Lets list "power rings" from books, comics, movies, etc

The rings from Tolkien’s Lord Of The Rings

The white gold ring from ‘The Chronicles Of Thomas Covenant’

Several from DC comics, here’s just the ones I know, I’m sure there’s more:

  • The original magic-based Green Lantern ring, with the wood weakness
  • The Green Lantern Corp ring with the yellow weakness
  • Kyle Raynor’s ring with no yellow weakness
  • Sinestro’s yellow ring (not sure where it comes from, Qward maybe?)
  • The ring of the Crime Syndicate member “Power Ring”

The ring of the Nibelungen.

The “ring around the collar”. The mere mention of it caused my vasculature to contract in indignation, raising my blood pressure and readying me for aggressive action, like changing the channel.

Don’t forget Alex Chiu.

Marvel Comics’ The Mandarin wields an armament of ten rings, each with a specialized function.

The ring in Buffy the Vampire Slayer that made a vampire invulnerable.

Zelazny’s second Amber series, with Merlin’s spikard, linked to pre-prepared spells!

To expand : The One Ring, the three Elvish Rings (Vilya, Narya, and Ninya, yes?), 7 Dwarvish Rings, and 9 Rings for Men.

Alan Scott’s Wood-Weak Ring; Standard Corps Ring (now available in a revised version without the weakness - just like Kyle’s); Sinestro’s yellow ring which was originally Qwardian (pre-Crisis), post-Crisis I think it’s… Korugarian? Power Ring’s ring is an artifact containing a sentient entity known as Volthoom, IIRC. There were also some fake knock-offs of GL rings encountered from time to time; G’nort was originally a part of a fake GL corps with one of those rings.

The Ring of Amara, though the Gem was the magical part.

The “power rings” worn by the decadent, blasé, bickering but rather adorable eloi of Michael Moorcock’s “Dancers at the End of Time” series come to my mind.

Wearing these rings, the immortal inhabitants of the last days of the universe could do whatever they pleased, limited only by the imagination. In practice, these powers were mostly used for throwing elaborate and fantastical parties, which inevitably failed to impress the seen-it-all guests.

I can’t believe I’m about to post this, but…

The rings from “Captain Planet”. You know, with the powers of Earth, Fire, Wind, Water, and…um…Heart.


And I’ve just been reminded of the Wonder Twins’ rings.

The two-piece magic ring that Chuck and Nancy had to join to summon the genie, Shazzan!

The Wonder Twins had rings? I don’t think so. AFAIK their powers were inherent, not from any gadgetry.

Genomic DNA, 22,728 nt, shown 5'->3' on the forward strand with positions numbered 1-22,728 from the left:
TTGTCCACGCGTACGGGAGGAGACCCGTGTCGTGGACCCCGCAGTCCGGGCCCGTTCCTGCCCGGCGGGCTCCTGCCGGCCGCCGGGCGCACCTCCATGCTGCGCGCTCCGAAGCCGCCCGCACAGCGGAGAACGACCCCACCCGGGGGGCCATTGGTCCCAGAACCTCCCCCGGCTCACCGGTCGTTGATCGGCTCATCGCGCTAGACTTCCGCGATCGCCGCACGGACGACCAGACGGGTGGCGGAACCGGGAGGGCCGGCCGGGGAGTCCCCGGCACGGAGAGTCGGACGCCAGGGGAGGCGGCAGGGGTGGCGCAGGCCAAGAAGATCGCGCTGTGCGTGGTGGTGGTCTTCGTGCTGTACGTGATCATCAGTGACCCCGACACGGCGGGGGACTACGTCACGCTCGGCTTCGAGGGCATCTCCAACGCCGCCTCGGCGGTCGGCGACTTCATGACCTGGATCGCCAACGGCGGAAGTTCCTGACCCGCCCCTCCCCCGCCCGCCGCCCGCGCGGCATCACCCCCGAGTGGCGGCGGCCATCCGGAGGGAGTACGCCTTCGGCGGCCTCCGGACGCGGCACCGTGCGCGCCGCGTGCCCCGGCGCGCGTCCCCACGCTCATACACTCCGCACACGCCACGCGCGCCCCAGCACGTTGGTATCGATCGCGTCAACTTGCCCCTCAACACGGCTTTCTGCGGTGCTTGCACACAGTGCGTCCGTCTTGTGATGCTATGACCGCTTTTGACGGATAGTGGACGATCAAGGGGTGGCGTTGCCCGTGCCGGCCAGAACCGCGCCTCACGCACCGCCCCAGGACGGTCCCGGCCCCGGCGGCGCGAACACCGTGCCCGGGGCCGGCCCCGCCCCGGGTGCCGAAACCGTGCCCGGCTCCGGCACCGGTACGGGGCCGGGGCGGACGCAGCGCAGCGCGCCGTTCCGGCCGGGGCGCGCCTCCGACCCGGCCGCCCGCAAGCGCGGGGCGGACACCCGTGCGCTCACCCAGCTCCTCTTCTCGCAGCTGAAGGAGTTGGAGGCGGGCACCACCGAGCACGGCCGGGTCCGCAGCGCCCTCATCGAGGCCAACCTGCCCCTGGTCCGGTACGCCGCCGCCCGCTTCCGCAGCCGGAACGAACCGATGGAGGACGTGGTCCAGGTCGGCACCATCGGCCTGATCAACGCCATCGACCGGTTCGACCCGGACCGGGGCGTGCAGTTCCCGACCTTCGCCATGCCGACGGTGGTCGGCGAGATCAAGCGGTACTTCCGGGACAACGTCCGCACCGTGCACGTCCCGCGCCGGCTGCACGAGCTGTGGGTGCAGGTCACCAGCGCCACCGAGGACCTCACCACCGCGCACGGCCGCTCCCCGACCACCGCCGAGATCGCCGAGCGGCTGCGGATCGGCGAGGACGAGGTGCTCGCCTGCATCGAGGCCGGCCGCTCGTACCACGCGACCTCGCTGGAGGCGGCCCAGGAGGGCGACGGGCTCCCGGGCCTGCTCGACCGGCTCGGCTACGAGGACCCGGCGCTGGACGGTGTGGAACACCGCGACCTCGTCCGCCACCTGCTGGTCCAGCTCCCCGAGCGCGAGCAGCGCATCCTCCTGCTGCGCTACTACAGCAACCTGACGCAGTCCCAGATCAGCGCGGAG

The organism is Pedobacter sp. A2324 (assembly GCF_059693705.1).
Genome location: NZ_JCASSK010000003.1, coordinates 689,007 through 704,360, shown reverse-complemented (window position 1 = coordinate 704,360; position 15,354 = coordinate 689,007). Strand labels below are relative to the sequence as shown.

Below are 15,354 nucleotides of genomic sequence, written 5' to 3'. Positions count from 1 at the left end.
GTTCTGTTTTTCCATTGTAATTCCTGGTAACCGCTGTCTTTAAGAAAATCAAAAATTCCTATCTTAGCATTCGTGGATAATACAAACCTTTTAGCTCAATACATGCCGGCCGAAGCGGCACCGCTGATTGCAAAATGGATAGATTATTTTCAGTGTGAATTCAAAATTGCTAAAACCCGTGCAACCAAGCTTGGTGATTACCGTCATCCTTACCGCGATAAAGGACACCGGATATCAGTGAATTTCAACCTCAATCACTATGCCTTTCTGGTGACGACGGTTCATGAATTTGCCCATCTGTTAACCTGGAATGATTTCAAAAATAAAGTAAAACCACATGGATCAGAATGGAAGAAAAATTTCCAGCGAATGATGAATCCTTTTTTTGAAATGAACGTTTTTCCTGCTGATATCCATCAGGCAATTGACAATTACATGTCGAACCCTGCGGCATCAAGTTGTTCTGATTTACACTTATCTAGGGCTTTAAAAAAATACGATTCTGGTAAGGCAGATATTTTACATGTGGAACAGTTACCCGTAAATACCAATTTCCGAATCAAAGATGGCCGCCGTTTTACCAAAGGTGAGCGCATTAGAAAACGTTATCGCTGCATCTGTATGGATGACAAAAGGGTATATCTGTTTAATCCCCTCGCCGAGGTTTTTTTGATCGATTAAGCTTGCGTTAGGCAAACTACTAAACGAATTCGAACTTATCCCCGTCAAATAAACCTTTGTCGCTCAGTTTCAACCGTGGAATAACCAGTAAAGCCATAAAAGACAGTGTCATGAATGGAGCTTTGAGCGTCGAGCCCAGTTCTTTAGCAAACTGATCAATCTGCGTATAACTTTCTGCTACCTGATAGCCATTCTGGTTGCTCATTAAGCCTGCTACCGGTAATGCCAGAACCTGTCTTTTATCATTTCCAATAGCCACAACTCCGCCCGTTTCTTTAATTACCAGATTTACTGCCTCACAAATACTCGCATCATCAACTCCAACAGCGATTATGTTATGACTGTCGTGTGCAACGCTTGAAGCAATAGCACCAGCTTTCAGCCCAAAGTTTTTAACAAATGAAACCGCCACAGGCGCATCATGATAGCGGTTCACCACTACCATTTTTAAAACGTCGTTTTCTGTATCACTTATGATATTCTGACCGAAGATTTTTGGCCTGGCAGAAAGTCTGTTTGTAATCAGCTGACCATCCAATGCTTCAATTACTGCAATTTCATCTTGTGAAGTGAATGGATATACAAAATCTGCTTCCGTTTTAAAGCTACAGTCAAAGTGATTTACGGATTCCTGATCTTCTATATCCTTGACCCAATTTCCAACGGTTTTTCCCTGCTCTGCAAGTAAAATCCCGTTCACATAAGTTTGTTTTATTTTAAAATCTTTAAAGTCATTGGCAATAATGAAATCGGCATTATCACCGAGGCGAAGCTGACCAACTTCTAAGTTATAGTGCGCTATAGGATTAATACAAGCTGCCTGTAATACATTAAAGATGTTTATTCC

Now if you want obscure, Dynamite magazine from the 70s (anyone else remember Dynamite? I’ve been meaning to start a thread) had a feature called IIRC “The Dynamite Duo.” A brother and sister won a pair of rings at a mysterious carnival which, when touched together, transformed them into superheroes (they were the embodiments of a space alien prince and princess I think). Embarrassingly, one of them had living in their ring a black genie-type entity called, I kid you not, Jive Turkey.

Don’t forget Lonestar’s ring, even if it was bupkiss.

I’m pretty sure they had rings, and they’d touch them together activate the powers. The power may not have been from the rings, but I’m pretty sure they had rings.

Does the Green Krypton ring that Batman uses against the Poison Ivy controlled Supes in Hush count?

Magical rings are myriad in various RPGs, so I won’t attempt to list them (though I’m rather partial to D&D’s rings of elemental command).

The members of the Legion of Superheroes (or at least, the ones who can’t fly inherently) all have flight rings, enabling them to keep up with their less gravity-challenged comrades (and how much would it suck, if flight was your only inherent power?).

In Lloyd Alexander’s Prydain series, one of the characters has a ring of wishing, capable of granting a single wish.

And speaking of wishes, in addition to the famous lamp, Alladin also had a ring with a (much weaker) djinn bound to it.

The Flash had a ring into which he could compress his entire costume; it would spring out of it when needed.

Maybe that’s less of a “power” ring than a “portmanteau” ring, though.

The rings from “The Magician’s Nephew” that were the original way to get to Narnia. They were green and yellow, I think.